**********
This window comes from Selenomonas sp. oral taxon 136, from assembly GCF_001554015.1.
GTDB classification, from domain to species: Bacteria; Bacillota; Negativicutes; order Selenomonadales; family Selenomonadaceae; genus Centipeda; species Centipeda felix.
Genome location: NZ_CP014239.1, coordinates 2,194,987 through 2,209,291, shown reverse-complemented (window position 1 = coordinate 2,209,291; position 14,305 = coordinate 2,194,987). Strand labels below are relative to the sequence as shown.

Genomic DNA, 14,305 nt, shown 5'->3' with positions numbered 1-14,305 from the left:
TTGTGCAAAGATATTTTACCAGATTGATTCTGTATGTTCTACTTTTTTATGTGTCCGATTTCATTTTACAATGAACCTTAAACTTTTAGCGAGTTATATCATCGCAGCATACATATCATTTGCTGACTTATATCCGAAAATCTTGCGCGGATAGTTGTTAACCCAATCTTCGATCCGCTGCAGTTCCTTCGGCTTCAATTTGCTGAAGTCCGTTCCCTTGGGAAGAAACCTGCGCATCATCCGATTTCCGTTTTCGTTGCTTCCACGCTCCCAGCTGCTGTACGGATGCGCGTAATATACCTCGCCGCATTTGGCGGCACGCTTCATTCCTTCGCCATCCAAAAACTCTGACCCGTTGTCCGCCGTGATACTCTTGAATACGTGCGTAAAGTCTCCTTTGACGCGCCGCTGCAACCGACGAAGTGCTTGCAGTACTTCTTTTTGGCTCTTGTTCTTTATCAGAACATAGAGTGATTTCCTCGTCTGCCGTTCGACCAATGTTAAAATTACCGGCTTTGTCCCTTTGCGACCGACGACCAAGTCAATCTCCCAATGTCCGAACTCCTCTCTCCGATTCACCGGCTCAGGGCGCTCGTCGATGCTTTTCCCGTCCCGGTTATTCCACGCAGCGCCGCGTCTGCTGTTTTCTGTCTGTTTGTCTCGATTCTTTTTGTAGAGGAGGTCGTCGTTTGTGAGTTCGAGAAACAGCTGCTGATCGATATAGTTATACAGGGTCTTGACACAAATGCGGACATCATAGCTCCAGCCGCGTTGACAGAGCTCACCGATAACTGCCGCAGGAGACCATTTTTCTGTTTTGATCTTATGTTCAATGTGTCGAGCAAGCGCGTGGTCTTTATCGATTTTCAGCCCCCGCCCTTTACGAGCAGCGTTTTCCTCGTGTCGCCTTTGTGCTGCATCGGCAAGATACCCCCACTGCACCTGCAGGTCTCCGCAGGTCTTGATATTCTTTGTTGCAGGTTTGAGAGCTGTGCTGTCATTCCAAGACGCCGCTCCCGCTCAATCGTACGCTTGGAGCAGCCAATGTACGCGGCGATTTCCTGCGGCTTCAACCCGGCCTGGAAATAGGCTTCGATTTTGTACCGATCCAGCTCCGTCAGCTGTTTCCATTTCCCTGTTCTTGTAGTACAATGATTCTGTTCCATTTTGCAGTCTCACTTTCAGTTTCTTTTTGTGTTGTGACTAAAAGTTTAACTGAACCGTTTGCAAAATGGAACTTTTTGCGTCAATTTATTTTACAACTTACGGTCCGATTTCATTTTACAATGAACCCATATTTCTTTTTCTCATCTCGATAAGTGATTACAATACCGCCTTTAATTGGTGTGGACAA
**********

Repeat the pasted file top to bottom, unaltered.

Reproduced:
This window comes from Selenomonas sp. oral taxon 136, from assembly GCF_001554015.1.
GTDB classification, from domain to species: Bacteria; Bacillota; Negativicutes; order Selenomonadales; family Selenomonadaceae; genus Centipeda; species Centipeda felix.
Genome location: NZ_CP014239.1, coordinates 2,194,987 through 2,209,291, shown reverse-complemented (window position 1 = coordinate 2,209,291; position 14,305 = coordinate 2,194,987). Strand labels below are relative to the sequence as shown.

Genomic DNA, 14,305 nt, shown 5'->3' with positions numbered 1-14,305 from the left:
TTGTGCAAAGATATTTTACCAGATTGATTCTGTATGTTCTACTTTTTTATGTGTCCGATTTCATTTTACAATGAACCTTAAACTTTTAGCGAGTTATATCATCGCAGCATACATATCATTTGCTGACTTATATCCGAAAATCTTGCGCGGATAGTTGTTAACCCAATCTTCGATCCGCTGCAGTTCCTTCGGCTTCAATTTGCTGAAGTCCGTTCCCTTGGGAAGAAACCTGCGCATCATCCGATTTCCGTTTTCGTTGCTTCCACGCTCCCAGCTGCTGTACGGATGCGCGTAATATACCTCGCCGCATTTGGCGGCACGCTTCATTCCTTCGCCATCCAAAAACTCTGACCCGTTGTCCGCCGTGATACTCTTGAATACGTGCGTAAAGTCTCCTTTGACGCGCCGCTGCAACCGACGAAGTGCTTGCAGTACTTCTTTTTGGCTCTTGTTCTTTATCAGAACATAGAGTGATTTCCTCGTCTGCCGTTCGACCAATGTTAAAATTACCGGCTTTGTCCCTTTGCGACCGACGACCAAGTCAATCTCCCAATGTCCGAACTCCTCTCTCCGATTCACCGGCTCAGGGCGCTCGTCGATGCTTTTCCCGTCCCGGTTATTCCACGCAGCGCCGCGTCTGCTGTTTTCTGTCTGTTTGTCTCGATTCTTTTTGTAGAGGAGGTCGTCGTTTGTGAGTTCGAGAAACAGCTGCTGATCGATATAGTTATACAGGGTCTTGACACAAATGCGGACATCATAGCTCCAGCCGCGTTGACAGAGCTCACCGATAACTGCCGCAGGAGACCATTTTTCTGTTTTGATCTTATGTTCAATGTGTCGAGCAAGCGCGTGGTCTTTATCGATTTTCAGCCCCCGCCCTTTACGAGCAGCGTTTTCCTCGTGTCGCCTTTGTGCTGCATCGGCAAGATACCCCCACTGCACCTGCAGGTCTCCGCAGGTCTTGATATTCTTTGTTGCAGGTTTGAGAGCTGTGCTGTCATTCCAAGACGCCGCTCCCGCTCAATCGTACGCTTGGAGCAGCCAATGTACGCGGCGATTTCCTGCGGCTTCAACCCGGCCTGGAAATAGGCTTCGATTTTGTACCGATCCAGCTCCGTCAGCTGTTTCCATTTCCCTGTTCTTGTAGTACAATGATTCTGTTCCATTTTGCAGTCTCACTTTCAGTTTCTTTTTGTGTTGTGACTAAAAGTTTAACTGAACCGTTTGCAAAATGGAACTTTTTGCGTCAATTTATTTTACAACTTACGGTCCGATTTCATTTTACAATGAACCCATATTTCTTTTTCTCATCTCGATAAGTGATTACAATACCGCCTTTAATTGGTGTGGACAA